Spring feasts


Pesach (Passover) is the first of the seven feasts of the LORD that GOD proclaimed holy and ordained the children of Israel to observe forever (Leviticus 23:4-5; Numbers 9:2-3; Exodus 12:14). It is a festival of deliverance from physical and spiritual bondage.
Pesach (Passover) carries a powerful message for today. It is foundational to our understanding of the LORD’s Supper, the Upper Room and even the MESSIAH’s death.

Feast of Unleavened Bread

The Feast of Unleavened Bread is a reminder of GOD’s miraculous deliverance of the children of Israel from Egyptian bondage. The second of the seven biblical feast, it is also known as Hag Hamatzot, named after the Matzah or unleavened bread required to be eaten during this time. It recalls when the Hebrews fled from Egypt during the night of deliverence, there was not even enough time for their bread dough to rise. So, this seven-day feast in which unleavened bread is eaten commemorates the haste in which they left Egypt in freedom.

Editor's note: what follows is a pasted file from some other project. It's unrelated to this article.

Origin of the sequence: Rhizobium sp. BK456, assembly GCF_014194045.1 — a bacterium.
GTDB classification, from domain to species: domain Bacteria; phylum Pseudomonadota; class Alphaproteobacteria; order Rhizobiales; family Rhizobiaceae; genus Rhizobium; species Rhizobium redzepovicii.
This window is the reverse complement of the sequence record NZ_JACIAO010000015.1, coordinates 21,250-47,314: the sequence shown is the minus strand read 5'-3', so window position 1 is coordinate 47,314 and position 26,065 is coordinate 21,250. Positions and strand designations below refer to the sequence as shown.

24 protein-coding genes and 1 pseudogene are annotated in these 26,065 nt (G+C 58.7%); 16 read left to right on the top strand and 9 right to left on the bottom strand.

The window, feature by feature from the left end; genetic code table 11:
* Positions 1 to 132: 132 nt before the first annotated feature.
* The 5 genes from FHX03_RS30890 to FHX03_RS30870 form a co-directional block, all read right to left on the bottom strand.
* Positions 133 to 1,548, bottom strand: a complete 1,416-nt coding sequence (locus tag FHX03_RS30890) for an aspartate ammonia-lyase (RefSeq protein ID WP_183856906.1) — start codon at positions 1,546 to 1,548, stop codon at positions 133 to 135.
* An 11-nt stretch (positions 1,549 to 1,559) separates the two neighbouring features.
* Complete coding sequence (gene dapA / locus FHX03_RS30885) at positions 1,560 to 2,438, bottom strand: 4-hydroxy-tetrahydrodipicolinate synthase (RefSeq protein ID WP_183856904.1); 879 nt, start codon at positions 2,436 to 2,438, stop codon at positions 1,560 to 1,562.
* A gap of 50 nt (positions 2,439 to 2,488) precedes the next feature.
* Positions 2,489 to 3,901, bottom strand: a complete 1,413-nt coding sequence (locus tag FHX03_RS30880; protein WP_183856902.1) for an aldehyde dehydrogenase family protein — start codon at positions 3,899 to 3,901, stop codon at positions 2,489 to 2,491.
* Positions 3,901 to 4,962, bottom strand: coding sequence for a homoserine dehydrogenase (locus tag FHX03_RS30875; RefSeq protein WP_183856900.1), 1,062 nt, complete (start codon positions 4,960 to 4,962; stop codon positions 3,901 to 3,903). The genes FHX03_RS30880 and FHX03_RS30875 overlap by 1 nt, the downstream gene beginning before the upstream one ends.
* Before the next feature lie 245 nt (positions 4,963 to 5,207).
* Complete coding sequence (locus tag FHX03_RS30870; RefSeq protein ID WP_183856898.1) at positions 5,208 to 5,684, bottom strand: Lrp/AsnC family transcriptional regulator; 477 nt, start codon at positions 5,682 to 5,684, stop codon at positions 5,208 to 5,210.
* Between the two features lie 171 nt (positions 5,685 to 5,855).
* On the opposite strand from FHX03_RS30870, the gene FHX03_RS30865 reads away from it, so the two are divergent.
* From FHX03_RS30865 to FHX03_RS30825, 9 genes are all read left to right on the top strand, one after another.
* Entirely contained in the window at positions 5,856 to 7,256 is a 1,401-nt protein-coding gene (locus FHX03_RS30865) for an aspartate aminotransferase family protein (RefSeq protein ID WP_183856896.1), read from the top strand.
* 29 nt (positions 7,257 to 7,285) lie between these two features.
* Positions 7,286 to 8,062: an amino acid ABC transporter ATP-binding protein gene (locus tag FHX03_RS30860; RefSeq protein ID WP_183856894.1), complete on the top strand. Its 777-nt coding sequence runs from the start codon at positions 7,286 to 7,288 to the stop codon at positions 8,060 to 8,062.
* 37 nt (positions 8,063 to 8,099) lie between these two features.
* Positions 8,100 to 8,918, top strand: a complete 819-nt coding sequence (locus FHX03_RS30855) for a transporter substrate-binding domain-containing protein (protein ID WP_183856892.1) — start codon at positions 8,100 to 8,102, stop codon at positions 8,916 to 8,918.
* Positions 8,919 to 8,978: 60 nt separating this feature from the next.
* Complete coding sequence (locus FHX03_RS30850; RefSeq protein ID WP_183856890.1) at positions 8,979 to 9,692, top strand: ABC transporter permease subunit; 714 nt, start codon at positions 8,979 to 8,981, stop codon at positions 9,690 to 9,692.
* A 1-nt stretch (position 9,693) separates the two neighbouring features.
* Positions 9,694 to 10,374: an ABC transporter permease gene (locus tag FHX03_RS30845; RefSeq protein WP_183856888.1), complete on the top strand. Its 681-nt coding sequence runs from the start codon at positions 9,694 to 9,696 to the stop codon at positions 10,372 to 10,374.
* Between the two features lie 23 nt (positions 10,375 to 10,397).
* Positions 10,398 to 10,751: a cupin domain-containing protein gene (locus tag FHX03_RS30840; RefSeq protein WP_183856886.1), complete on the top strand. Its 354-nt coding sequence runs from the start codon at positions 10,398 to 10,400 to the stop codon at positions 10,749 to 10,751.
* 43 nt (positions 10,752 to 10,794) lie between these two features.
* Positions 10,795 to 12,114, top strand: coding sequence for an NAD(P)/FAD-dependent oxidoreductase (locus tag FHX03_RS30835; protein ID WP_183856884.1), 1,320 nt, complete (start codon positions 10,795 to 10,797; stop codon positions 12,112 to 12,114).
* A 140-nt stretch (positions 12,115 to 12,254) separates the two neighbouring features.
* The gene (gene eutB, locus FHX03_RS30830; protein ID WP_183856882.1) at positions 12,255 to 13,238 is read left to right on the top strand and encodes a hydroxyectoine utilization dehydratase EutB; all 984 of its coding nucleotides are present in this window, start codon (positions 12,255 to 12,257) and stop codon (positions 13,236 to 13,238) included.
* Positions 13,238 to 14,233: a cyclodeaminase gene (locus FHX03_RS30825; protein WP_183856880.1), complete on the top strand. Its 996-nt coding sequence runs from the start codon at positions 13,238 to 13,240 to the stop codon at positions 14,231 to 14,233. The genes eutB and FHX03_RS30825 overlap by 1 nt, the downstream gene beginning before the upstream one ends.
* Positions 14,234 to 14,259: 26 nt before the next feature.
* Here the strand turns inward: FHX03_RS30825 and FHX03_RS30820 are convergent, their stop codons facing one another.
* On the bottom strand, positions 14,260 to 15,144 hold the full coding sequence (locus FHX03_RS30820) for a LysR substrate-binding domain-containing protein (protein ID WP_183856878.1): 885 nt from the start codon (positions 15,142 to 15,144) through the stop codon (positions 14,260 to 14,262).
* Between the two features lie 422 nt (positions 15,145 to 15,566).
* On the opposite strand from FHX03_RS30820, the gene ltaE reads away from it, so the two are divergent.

Feast of Firstfruits

Firstfruits or Sfirat Haomer (Counting of the Sheaf or Omer) signaled the ripening of barley grain in Israel. Barley was the first grain ready for harvest after the winter planting. Firstfruits, like the principle of the firstborn, (either man or beast) belong to GOD. A firstfruits is a time of looking forward with anticipation for what is yet to come. For the sheaf of barley represented the whole harvest to come. It served as a pledge to the faithfulness of GOD.


Shavuot, also known as "the Feast of Weeks", "the Day of Firstfruits" and "Pentecost, is a time to thank YHVH for His physical provision as well as the revelation of HIS Word and HIS Spirit. It was at this time that HE gave the Israelites the Torah of Truth and it was at this same time of year that the early church experienced the outpouring of HIS Holy Spirit.